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April To-Do List 

The garden is finally showing real signs of spring, with new leaves unfurling from branches and spring bloomers putting on a show. Though the North Coast is still in a drought, in most years April's notorious showers and warming temperatures make it the perfect month to plant annual flowers and cold-hardy vegetables. The rain also makes it a good time to add lime and iron to plants that need it, because the water helps disperse granular products into the soil. Read on to find out what to focus on in the April garden.

Deadhead rhododendrons and azaleas after bloom. The brown finished petals can mar leaf surfaces, and if rhododendrons are allowed to set seed, it steals energy from the plants which would be better used for foliage and flowers. For rhododendrons and deciduous azaleas, gently snap off the entire finished flower head, being careful not to damage new growth shoots that are emerging at the base. For evergreen azaleas, simply removing the petals is enough.

Deadhead lilacs. Though many people are afraid to cut into their lilac's woody stems to make a bouquet, this is actually an ideal way of keeping the plant healthy. Pruning each of the flowering stems during or just after bloom encourages the plant to use energy growing leaves and flower buds rather than setting seeds, and is a good way of tidying up the plant's shape as well. Simply cut each flowering stem down by about 12 to 18 inches, making your cuts just above a set of leaves or shoots. The technique is the same for cutting fresh blooms as well as removing finished flowers.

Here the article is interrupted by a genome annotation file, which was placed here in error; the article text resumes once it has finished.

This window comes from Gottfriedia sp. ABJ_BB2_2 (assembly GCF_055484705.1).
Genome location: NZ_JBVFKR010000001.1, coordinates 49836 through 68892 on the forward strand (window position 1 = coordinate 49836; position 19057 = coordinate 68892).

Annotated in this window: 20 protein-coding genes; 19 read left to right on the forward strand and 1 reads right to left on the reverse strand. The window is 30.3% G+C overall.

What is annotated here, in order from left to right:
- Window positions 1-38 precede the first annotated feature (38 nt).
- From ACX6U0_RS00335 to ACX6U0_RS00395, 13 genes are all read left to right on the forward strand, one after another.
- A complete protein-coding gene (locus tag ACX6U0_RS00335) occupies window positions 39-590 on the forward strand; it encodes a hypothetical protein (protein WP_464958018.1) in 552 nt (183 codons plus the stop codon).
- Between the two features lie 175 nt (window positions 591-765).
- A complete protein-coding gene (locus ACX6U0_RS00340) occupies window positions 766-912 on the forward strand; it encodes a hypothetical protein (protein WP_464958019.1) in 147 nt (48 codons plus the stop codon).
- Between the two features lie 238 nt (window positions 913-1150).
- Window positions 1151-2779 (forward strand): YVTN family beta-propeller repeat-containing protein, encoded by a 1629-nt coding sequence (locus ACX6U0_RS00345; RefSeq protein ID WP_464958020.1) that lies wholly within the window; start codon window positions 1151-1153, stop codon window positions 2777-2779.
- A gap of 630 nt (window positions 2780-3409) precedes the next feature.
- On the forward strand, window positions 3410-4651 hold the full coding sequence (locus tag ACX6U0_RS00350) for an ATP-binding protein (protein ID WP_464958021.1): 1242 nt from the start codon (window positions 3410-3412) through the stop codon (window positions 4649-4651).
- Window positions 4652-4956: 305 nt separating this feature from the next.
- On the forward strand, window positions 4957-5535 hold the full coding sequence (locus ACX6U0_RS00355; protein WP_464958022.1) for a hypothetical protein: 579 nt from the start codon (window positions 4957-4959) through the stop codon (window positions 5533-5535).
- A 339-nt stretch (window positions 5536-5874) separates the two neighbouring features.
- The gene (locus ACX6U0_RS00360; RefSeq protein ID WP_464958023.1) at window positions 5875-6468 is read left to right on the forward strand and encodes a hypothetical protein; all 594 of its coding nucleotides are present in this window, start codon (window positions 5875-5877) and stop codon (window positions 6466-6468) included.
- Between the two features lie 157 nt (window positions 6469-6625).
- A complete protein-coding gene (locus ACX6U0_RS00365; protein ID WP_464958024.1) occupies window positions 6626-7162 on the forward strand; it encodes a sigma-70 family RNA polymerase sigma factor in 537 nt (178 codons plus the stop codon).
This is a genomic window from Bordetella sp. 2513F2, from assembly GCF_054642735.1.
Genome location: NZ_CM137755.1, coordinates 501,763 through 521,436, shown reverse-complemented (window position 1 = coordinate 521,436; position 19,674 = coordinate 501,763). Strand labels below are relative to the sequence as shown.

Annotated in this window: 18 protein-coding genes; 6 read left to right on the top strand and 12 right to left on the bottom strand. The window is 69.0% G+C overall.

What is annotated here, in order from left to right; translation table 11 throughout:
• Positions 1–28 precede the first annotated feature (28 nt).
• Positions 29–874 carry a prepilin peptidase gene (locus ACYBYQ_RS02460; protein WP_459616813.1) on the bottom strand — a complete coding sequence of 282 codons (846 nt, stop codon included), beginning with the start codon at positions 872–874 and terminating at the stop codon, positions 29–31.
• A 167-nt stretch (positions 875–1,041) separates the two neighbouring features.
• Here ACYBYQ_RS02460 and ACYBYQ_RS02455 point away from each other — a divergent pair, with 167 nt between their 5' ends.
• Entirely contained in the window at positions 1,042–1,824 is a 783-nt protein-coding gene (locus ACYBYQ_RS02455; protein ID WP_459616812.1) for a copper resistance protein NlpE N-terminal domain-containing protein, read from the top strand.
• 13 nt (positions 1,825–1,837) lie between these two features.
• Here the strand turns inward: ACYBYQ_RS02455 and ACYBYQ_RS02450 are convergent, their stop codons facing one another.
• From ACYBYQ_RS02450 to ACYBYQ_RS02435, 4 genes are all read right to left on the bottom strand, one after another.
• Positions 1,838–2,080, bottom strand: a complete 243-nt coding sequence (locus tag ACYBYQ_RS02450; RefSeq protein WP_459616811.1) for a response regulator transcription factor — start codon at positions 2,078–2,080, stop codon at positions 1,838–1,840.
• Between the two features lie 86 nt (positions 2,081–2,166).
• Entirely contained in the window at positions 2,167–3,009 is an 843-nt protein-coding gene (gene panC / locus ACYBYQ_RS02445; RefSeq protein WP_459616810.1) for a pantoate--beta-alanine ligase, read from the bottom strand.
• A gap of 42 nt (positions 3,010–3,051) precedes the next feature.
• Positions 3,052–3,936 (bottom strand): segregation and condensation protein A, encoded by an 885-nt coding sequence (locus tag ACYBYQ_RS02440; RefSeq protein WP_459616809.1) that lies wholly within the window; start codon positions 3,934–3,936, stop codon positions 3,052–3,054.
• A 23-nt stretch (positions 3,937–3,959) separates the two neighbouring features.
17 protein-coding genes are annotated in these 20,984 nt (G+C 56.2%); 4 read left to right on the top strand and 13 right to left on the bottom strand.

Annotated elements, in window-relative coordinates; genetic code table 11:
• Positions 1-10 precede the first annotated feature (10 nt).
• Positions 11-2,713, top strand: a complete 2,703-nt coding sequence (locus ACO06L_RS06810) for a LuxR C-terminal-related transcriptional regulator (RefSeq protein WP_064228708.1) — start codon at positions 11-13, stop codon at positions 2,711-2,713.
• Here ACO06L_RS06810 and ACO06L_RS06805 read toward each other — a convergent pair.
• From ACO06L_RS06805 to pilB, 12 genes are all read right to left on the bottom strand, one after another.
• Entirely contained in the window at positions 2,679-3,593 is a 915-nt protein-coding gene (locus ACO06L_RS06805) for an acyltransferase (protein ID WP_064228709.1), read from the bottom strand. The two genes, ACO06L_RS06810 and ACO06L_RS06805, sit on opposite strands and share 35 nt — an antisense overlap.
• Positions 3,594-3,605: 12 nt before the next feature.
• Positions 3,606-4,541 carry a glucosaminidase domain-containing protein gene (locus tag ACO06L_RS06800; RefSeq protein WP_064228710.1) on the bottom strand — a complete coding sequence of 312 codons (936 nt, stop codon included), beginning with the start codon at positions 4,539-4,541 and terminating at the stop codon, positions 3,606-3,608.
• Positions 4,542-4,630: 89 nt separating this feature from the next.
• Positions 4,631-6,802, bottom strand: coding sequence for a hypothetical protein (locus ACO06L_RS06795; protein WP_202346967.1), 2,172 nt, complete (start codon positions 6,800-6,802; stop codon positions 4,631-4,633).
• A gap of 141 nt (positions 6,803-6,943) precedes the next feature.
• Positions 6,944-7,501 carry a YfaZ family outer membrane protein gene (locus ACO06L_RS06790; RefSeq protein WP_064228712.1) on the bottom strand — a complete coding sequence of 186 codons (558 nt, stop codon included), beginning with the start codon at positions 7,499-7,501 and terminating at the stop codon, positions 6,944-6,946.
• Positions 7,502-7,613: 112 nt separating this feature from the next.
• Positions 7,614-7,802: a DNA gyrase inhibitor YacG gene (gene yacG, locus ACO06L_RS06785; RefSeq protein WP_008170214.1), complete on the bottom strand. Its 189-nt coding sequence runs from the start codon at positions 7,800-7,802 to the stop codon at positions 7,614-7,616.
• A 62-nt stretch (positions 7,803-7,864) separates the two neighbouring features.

Add some flowers to the mix. If the only things blooming in your garden right now are the remains of spring bulbs, consider a few early blooming shrubs to add color to your design. Forsythia's bare stems become covered with golden blooms in early April, and its slightly wild vase-shaped habit can be left natural or hedged for a more formal look. Passion Frost lily of the valley shrub (Pieris 'Passion Frost') is a newer variety which is variegated and has pink flowers, rather than the usual white. The odd, snail-shaped red blooms of many grevilleas attract hummingbirds and come in a variety of shapes and sizes from groundcovers to substantial shrubs. All three types of shrub are deer resistant.